This is not a Venn diagram to consider, but a simplistic approach for offering clear insights.

The author has explained that every company is aware of “what” they are doing or what they have to do. Some companies know exactly what they do, “how” they do it, or we can say, what is the technical process of it, but very few of them are aware of their “why”, which means most of the companies, what they do, “why” they do. And the ones who are crystal clear with their why deliver the most innovative and more solution-based products in the world.

Not only he has explained the application of the golden circle to a company but for a human as well. We can apply the ratio in our lives and careers.

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Neocortex and Limbic Brain comparison

The author believes that the golden circle is not just a hypothesis or only a communication hierarchy chart, but it is related to the biology of a brain.

Just like the golden circle works inside out, so does our brain. “What” we do is only visible to other people, but why we do it, is only known to us.

The author also mentioned that the Neocortex is responsible for our “what”, i.e. our rational and analytical thoughts. The Limbic brain is responsible for How and why, i.e. our emotions and feelings, but the only Neocortex has the power to communicate.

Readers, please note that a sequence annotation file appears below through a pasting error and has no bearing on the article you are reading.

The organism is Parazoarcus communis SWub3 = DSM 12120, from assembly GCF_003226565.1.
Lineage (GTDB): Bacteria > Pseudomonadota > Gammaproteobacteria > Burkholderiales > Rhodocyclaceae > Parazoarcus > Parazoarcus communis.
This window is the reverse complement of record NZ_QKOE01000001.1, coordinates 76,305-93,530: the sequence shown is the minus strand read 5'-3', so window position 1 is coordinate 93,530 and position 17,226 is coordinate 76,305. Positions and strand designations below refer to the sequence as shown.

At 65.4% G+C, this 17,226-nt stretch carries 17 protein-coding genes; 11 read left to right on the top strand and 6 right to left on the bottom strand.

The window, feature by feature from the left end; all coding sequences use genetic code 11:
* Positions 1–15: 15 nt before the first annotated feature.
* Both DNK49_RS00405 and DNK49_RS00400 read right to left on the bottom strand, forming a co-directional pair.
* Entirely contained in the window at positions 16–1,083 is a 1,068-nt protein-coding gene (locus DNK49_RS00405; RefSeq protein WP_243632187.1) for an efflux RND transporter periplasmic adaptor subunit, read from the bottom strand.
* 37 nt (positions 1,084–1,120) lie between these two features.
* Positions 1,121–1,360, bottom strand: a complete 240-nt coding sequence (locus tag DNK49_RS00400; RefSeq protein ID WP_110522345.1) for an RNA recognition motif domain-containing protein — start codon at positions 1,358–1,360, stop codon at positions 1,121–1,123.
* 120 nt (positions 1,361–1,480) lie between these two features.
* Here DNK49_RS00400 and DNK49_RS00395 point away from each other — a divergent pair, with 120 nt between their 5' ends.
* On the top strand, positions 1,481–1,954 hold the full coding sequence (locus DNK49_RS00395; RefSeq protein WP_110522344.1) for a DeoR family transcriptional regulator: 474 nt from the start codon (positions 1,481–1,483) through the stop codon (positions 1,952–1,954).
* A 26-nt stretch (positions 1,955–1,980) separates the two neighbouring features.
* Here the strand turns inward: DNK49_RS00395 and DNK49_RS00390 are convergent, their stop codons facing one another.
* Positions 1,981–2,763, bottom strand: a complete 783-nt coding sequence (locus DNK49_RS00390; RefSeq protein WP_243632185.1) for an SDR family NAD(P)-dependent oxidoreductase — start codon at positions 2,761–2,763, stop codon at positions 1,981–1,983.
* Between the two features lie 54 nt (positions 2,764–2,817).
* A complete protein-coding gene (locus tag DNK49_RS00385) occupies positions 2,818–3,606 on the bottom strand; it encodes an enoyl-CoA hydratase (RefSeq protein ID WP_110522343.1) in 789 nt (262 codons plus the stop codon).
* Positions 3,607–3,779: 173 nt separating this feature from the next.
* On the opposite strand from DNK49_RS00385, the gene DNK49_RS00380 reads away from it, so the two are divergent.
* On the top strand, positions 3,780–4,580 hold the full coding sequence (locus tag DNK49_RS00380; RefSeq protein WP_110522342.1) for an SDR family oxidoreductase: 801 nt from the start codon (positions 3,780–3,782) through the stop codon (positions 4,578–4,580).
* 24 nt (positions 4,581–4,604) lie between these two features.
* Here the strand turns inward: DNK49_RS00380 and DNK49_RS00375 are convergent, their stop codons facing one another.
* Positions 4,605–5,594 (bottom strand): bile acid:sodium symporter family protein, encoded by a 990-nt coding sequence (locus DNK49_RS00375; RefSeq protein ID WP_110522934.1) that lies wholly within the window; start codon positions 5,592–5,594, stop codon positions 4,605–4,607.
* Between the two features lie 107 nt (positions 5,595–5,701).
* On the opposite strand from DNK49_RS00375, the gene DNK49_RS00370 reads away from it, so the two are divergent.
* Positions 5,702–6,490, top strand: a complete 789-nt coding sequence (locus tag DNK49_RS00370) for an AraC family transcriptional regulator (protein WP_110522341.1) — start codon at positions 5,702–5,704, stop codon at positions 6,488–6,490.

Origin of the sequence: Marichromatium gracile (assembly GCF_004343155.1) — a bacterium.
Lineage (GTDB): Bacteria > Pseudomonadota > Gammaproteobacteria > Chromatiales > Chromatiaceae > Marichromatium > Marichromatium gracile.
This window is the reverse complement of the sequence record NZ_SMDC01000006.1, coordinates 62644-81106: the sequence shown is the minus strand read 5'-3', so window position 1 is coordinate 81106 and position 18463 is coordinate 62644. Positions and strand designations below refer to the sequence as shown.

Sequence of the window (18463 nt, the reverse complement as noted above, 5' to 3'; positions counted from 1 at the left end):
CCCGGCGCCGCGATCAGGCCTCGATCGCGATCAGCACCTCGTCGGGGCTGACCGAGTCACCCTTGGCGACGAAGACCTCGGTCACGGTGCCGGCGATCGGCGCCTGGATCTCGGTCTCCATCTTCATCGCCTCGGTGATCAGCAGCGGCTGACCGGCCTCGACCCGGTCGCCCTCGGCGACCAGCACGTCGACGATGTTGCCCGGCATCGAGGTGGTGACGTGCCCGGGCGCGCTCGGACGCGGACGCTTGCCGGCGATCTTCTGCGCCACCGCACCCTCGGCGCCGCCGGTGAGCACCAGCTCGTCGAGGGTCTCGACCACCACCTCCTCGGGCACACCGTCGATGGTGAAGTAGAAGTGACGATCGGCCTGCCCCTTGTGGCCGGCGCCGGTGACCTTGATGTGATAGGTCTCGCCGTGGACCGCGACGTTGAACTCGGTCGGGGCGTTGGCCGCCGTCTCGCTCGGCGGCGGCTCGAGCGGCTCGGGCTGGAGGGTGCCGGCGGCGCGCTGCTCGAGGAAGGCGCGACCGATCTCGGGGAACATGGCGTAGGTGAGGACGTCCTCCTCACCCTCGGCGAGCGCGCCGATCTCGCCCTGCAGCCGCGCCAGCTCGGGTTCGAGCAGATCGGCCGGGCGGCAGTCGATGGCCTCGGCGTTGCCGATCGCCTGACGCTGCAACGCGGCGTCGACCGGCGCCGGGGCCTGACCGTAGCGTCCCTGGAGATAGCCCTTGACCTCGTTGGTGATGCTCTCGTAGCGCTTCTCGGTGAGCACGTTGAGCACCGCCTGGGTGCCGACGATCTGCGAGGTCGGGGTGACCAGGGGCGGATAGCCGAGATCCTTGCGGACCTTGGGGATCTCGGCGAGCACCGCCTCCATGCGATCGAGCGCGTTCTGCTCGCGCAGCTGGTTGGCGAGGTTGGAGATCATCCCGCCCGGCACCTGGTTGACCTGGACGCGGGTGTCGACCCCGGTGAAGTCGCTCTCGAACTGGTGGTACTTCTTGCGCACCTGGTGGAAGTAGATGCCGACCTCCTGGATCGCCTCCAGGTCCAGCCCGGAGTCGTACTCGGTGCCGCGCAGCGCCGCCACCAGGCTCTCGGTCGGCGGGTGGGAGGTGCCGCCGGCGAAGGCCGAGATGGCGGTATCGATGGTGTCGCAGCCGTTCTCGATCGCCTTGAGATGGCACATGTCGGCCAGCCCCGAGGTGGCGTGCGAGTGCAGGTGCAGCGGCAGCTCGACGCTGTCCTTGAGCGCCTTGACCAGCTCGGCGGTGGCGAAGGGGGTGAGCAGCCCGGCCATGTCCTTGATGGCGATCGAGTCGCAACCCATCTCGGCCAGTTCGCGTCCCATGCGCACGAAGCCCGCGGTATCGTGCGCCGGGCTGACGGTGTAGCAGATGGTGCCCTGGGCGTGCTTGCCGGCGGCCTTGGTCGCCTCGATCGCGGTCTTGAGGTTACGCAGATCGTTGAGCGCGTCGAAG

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The Diffusion Curve

In the movies, We have always heard this cliche dialogue, “Son, there are two types of people in this world, good and evil”. But the author suggests that there at five.

As mentioned in the left figure, The Innovators are the ones who do something different. They are very rare when it comes to the number of people,

Early adopters are ones who adopt things created by the innovators. First trials and experimentation are their inborn talent, and always challenge the stereotypes.

Early Majority

They are ones who follow and grew on the early adopters, are the major stakeholders in anything new. But they are less motivated as compared to the early adopters when it comes to buying something new, as well as have a rational mind for their money.

Late Majority

They don’t risk their money on anything until something new has already set the trend, and is safe to purchase, no matter the status.